How do we feed the world without destroying it? That’s the first topic we tackle in the IonE’s new Big Question video series. Watch “Feast or Famine,” share with other inquiring minds—and look for our next installment: Have we pushed Earth past the tipping point?
Nearly 50,000 students attend the University of Minnesota at any given time. Thanks to the Gopher Ranger program, many of these students are gaining a new respect for the river that runs through their campus. Led by the IonE’s River Life program and the National Park Service, this hands-on learning effort connects undergrads from across majors to the Mississippi National River and Recreation Area—the national park designated for the 72 miles of Mississippi that flows through the Twin Cities metro, in which the U of M is located. The students start by exploring and learning about the river, before moving into more advanced experiences like assisting with canoe trips and restoring natural habitats.
We have a winner!
This past November, Momentum took home awards from all five categories we entered in the 13th-annual Minnesota Publishing Excellence competition, including: Gold, Best Overall Publication; Gold, Best Single Cover (premiere issue); Gold, Best Feature Article (spring/summer 2009 cover story); Silver, Best Publisher’s Letter (spring/summer 2009 Director’s Note); and Bronze, Best Overall Design. Momentum was judged as part of the Special Interest, Under 60,000 Circulation category, competing against a number of popular regional magazines. Here’s to an outstanding first year and a lot more to come.
Rain garden renaissance
Minneapolis’ Powderhorn Park community is expanding the definition of “green thumb.” The three-part film, A Neighborhood of Raingardens, shows how local nonprofit Metro Blooms is working with residents to install 150 rain gardens throughout the neighborhood. Their goal: Clean up Powderhorn Lake. Part 1 of the film explained rain garden ecology and looked at Metro Blooms’ planning and volunteer recruitment, along with the challenges related to the monitoring plan. Scheduled for production in summer 2010, Part 2 will document rain garden installation, which will entail a frenzied pace of design, excavation and planting. Mark Pedelty, an IonE resident fellow and an associate professor in the U of M’s College of Liberal Arts, has received a grant from the Minnehaha Creek Watershed District to support Part 2, in addition to funding from the IonE.
With the help of some high-status awards, two IonE resident fellows are taking their research to the next level. Regents Professor Peter Reich won this year’s BBVA Foundation Frontiers of Knowledge award in ecology and conservation biology. Reich, of the U of M’s Department of Forest Resources, was honored for his work in global metabolic plant ecology. And Ibrahim Volkan Isler, an assistant professor in the U of M’s Department of Computer Science & Engineering, is among the 2010-12 recipients of the McKnight Land-Grant Professorships for his research on “Googling the Planet: Robotic Sensor Networks for Environmental Monitoring.” Congrats!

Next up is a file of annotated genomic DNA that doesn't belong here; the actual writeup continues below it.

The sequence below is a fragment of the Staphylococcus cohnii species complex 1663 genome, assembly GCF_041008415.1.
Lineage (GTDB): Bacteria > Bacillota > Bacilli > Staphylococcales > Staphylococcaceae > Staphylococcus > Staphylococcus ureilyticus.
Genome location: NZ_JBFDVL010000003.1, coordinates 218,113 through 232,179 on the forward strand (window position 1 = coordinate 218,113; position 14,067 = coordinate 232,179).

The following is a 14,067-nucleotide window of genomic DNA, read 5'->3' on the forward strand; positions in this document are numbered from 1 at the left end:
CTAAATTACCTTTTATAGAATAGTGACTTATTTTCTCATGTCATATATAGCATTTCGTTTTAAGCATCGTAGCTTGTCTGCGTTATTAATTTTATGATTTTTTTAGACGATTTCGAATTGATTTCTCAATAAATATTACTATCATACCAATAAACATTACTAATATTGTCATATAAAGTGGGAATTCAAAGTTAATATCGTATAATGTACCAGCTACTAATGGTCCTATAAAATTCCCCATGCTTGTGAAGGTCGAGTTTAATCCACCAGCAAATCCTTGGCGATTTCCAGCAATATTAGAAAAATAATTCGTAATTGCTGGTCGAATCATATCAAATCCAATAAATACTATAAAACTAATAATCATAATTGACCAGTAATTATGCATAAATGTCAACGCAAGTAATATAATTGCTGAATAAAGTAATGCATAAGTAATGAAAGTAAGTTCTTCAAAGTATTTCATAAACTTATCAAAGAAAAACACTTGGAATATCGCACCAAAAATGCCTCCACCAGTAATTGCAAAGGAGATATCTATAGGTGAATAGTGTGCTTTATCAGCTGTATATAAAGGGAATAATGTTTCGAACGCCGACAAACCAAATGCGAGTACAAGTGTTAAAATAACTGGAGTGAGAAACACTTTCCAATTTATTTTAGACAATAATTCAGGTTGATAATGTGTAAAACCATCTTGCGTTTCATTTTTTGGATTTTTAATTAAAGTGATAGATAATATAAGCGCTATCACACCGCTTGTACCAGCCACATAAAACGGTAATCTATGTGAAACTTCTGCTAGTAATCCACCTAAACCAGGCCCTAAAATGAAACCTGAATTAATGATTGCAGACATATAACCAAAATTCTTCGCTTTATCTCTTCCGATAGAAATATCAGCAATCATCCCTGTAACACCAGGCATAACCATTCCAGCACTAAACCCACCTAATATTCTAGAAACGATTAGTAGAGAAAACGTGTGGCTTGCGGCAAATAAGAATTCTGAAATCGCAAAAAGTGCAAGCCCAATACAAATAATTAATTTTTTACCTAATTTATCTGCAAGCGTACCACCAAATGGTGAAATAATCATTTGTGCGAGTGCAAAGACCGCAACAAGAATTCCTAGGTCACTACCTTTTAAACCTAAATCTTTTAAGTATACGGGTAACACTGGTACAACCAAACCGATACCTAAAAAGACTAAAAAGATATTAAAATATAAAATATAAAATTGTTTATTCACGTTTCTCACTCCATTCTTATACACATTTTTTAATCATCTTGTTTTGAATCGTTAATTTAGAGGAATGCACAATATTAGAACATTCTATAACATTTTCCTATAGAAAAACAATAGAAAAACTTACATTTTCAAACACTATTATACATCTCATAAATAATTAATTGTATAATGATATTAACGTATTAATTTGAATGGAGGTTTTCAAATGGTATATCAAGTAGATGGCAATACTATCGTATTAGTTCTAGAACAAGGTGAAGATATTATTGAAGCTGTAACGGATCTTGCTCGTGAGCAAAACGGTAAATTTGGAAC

Lectures with life
Since launching our Frontiers in the Environment lecture series this past fall, some 2,500 people have watched, listened and learned in person and online. Each Wednesday at noon (CT), our speakers explore the frontiers of knowledge in climate change, renewable energy, public health and many other environmental hot topics. If you can’t make it to St. Paul, Minn., you can join us for the live Web broadcast. All previous lectures are also archived online. Don’t know where to begin? These excerpts from fall/winter 2009 might help…
“We’re passing tipping points in the designed environment as much as we are in the natural environment, because both are caused by the same Ponzi-like scheme that has driven—and continues to drive—our relationship with nature and each other.”
~Thomas Fisher, Resilience in the (Designed) Environment - 9/30/09
“If I want to replace all the petroleum that’s consumed in the entire United States [with solar energy], then I need almost 15 million acres of land and 685 million solar dishes.”
~Jane Davidson, Solar After Dark: Storage Options - 10/7/09
“Agricultural expansion from land clearing, an increase from meat and livestock emissions, and from heavier nitrogen fertilization, will all contribute greatly to global greenhouse gas release in a way that, right now, is barely part of the discussion.”
~David Tilman, Food, Energy and Global Climate: Solving the Trilemma - 10/14/09
“Throughout North America, there are many examples of colonial and fish-eating birds having reproductive problems or developmental problems as a result of exposure to toxic chemicals.”
~Deborah Swackhamer, Fixing our Toxics Problem: Ivory Tower or White Castle? - 10/21/09
“About 100 billion gallons of oil go toward the production of polymers every day. That’s enough to fill the Metrodome 200 times a year.”
~Mark Hillmyer, Plastics from Plants: Tomorrow’s Advanced Materials - 11/4/09
“After 35 days, we had nine meters of mud to our name—and the possibility of a complete and utter failure.”
~Tom Johnson, Mud in the Eye of the Beholder: Unraveling Climate Past and Future in the African Tropics - 11/11/09
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Last modified on January 23, 2012